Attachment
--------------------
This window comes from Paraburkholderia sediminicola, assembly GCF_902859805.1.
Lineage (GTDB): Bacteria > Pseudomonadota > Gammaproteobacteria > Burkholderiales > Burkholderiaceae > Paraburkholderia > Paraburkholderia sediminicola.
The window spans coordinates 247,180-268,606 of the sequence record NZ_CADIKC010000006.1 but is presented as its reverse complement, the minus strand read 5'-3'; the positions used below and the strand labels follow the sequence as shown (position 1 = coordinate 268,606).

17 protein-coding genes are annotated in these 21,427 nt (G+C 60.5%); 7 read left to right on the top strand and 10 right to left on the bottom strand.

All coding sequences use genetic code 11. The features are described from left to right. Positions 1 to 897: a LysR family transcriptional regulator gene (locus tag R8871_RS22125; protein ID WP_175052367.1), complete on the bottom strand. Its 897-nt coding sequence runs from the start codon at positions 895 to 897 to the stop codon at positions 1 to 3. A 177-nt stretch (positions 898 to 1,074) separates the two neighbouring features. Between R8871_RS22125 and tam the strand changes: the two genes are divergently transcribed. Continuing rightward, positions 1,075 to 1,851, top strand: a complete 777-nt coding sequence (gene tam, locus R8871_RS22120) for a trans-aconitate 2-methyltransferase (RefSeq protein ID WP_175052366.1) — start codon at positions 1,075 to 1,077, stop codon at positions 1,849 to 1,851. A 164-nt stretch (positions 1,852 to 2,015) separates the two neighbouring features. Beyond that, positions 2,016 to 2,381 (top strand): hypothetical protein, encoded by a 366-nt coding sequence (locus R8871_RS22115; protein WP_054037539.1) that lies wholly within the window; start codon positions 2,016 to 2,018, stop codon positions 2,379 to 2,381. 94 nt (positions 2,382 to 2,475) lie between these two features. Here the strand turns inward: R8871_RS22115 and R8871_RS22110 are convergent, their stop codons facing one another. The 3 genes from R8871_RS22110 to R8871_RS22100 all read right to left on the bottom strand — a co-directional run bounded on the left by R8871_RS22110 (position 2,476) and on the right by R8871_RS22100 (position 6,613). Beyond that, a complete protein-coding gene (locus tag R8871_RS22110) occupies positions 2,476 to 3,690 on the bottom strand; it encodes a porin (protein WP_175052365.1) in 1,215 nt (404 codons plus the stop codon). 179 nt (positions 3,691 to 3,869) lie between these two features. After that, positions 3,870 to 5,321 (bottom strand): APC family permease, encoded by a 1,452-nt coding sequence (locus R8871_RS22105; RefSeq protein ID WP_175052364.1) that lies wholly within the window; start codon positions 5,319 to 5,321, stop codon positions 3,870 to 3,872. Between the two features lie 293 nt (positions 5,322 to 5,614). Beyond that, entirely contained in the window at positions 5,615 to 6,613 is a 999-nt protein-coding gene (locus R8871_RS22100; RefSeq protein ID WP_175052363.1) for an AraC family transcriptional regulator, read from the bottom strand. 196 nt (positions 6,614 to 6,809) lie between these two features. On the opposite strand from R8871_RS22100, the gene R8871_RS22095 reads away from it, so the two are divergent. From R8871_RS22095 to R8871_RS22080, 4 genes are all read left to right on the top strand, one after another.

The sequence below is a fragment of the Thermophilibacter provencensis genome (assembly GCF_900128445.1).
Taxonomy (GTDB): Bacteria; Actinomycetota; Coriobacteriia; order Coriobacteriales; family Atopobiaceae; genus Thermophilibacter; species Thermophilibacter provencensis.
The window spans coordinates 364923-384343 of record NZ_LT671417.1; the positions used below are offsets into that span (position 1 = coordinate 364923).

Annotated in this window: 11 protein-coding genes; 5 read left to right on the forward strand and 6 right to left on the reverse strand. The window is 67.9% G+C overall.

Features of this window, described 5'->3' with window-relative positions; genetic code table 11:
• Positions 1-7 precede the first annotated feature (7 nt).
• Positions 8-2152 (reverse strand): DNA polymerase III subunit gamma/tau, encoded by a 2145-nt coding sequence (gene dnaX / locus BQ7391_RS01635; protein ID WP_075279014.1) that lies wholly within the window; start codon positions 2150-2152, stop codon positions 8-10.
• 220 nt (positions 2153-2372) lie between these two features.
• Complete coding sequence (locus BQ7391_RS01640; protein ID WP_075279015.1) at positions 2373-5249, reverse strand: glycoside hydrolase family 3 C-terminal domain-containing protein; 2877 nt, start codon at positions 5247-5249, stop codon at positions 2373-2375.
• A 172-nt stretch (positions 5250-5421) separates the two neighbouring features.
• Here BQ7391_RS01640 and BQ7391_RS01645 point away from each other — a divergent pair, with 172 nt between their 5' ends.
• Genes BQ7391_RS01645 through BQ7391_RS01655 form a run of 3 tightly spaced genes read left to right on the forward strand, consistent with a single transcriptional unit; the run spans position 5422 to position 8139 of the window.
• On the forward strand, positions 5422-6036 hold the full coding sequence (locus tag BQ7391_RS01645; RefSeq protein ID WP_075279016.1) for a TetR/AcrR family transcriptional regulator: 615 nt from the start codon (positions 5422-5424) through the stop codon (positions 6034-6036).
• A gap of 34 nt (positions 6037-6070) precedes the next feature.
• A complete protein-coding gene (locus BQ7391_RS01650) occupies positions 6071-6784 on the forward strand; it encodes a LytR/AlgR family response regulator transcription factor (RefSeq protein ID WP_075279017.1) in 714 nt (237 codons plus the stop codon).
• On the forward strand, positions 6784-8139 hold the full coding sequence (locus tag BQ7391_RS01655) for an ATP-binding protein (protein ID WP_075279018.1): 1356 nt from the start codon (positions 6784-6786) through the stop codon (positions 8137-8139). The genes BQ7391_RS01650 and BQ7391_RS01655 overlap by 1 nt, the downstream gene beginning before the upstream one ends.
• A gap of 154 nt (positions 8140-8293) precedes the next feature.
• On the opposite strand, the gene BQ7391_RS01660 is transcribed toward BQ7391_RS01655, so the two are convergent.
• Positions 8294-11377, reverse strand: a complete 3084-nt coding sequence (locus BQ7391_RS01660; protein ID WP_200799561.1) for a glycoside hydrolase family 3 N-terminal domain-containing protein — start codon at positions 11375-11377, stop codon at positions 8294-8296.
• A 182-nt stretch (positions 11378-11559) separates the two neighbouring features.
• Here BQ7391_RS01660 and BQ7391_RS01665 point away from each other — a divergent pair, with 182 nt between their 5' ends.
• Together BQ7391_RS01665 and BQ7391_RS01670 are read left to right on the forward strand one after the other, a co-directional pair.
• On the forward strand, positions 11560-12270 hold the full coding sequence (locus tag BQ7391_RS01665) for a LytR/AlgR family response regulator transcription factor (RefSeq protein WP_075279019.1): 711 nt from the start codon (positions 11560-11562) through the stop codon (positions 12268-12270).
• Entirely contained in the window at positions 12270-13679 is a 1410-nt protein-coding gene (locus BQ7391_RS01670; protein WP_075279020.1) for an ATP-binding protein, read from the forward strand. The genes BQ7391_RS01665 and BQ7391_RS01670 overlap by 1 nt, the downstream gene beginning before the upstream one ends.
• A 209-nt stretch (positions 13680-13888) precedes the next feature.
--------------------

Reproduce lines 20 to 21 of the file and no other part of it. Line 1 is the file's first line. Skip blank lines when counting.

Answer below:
• A complete protein-coding gene (locus BQ7391_RS01650) occupies positions 6071-6784 on the forward strand; it encodes a LytR/AlgR family response regulator transcription factor (RefSeq protein ID WP_075279017.1) in 714 nt (237 codons plus the stop codon).
• On the forward strand, positions 6784-8139 hold the full coding sequence (locus tag BQ7391_RS01655) for an ATP-binding protein (protein ID WP_075279018.1): 1356 nt from the start codon (positions 6784-6786) through the stop codon (positions 8137-8139). The genes BQ7391_RS01650 and BQ7391_RS01655 overlap by 1 nt, the downstream gene beginning before the upstream one ends.